Like climbing stairs. Our house is a four-level split that was designed by a malicious physical therapist, I think, so that every time I want to do anything of consequence I have to go up or down a half dozen steps. Then for most of the last three weeks I'd stop and breathe for half a minute before proceeding.

It's gotten better, and everyone tells me I'm moving wonderfully. And I feel better than I did pre-surgery, so that's a good thing.

It just takes a long time to heal.

I've started back to work more-or-less full-time now, which means that I am mostly focused on preparing and delivering sermons. Thankfully, a lot of the administrative detail that usually demands my attention is a) being taken care of by others or b) hiding in the nooks and crannies until after New Year's. I'm happy with either solution at this point.

So to hit the particulars, for those who have been paying attention:

My swelling, so pronounced after surgery ("Does this surgery make my butt look fat?") has gone way down, in fact is pretty much gone. This is a great blessing.

My incision is healing nicely. Nobody really wants to see it even when I offer. That's probably good.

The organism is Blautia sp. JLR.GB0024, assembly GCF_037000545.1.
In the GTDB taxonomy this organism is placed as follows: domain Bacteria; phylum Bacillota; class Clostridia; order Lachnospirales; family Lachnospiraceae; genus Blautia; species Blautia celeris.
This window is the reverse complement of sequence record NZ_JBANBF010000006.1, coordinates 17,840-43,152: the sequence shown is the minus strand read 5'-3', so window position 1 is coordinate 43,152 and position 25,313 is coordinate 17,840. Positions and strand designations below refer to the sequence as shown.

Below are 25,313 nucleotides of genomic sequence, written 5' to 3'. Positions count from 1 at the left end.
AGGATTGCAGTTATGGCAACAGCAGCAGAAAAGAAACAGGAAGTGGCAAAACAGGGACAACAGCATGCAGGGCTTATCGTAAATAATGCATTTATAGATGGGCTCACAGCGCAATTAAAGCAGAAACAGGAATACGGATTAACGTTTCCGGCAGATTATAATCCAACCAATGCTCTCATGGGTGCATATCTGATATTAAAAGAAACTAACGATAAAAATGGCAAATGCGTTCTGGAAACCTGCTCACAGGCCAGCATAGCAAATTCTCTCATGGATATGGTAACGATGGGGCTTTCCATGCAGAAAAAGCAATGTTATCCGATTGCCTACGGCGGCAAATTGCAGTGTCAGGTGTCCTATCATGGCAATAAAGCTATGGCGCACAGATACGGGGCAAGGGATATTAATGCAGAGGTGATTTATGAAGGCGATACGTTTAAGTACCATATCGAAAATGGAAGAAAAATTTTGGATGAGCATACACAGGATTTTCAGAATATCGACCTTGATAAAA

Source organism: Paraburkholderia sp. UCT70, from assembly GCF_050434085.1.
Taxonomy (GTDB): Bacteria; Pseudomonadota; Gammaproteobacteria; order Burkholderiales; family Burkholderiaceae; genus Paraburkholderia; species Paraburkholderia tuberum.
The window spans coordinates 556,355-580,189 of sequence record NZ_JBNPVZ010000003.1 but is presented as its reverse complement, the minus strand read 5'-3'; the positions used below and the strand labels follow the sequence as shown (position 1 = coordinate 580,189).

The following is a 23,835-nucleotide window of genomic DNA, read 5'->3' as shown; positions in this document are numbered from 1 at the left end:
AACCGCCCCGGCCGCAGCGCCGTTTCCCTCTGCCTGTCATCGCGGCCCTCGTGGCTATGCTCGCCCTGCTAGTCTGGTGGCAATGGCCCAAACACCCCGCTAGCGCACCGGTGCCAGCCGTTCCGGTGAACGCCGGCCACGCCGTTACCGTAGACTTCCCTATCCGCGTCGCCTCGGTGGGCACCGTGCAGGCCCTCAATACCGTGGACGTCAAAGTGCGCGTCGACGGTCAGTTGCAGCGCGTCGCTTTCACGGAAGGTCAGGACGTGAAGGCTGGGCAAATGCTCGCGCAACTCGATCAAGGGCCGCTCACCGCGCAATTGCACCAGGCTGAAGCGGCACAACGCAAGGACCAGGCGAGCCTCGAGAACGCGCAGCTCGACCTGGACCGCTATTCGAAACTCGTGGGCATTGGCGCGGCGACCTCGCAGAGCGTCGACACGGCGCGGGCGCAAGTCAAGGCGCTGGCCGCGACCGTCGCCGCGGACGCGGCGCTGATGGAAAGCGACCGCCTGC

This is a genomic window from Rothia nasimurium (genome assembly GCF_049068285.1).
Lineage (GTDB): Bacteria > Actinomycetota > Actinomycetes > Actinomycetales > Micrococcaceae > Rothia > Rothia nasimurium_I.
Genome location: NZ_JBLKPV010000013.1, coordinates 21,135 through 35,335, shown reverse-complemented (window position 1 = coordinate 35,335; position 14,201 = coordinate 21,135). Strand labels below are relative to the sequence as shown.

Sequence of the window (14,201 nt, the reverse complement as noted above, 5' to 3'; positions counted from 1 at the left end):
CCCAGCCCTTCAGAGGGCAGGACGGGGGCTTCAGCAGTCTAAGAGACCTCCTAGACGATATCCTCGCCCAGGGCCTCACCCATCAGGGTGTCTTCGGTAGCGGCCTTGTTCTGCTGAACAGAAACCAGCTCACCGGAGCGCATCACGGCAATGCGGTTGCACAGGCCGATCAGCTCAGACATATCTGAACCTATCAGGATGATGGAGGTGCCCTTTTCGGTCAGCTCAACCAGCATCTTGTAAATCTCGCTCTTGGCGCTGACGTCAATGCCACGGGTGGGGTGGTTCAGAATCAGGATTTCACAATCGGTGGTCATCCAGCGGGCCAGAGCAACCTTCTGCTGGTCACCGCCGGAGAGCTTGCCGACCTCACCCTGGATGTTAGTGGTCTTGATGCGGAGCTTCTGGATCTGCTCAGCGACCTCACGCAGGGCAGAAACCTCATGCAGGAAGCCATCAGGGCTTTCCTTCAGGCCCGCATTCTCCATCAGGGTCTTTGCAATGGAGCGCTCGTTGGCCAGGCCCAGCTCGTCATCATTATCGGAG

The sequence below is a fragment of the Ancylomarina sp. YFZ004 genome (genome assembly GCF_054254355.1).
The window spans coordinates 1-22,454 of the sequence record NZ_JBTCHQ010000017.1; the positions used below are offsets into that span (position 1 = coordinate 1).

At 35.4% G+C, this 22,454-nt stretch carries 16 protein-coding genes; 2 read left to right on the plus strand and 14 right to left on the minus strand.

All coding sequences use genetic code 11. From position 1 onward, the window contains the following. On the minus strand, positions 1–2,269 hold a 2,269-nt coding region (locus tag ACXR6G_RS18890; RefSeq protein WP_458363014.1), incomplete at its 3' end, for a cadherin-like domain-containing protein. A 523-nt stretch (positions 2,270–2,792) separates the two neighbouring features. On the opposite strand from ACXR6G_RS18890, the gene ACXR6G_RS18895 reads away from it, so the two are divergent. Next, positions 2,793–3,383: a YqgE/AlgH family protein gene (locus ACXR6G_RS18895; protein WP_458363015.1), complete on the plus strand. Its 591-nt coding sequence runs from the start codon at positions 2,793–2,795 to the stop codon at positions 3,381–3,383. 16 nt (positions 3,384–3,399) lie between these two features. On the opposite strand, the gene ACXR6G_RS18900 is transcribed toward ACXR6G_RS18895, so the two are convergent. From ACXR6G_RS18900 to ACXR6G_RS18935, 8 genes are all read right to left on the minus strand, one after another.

The anemia that has been my biggest problem is slowly, slowly, s-l-o-w-l-y going away. Iron supplements and a high protein diet and even liver and onions are doing what they can to bring me back to a normal state of hemoglobinness. (Spell Check decidedly does NOT like the word hemoglobinness.)

I'm starting to be able to do normal tasks again occasionally, like buying groceries, carrying firewood and moving storage bins and cooking chili. All of these have been attempted with great success. Sitting in a glider rocker, however, seems beyond me as yet since I got bucked off one yesterday afternoon. Amazing the reaction from a roomful of people when the hip surgery victim falls off his chair. No damage done except to my dignity. I have been persuaded that other normal tasks should not be attempted as yet, like moving furniture and climbing on the roof.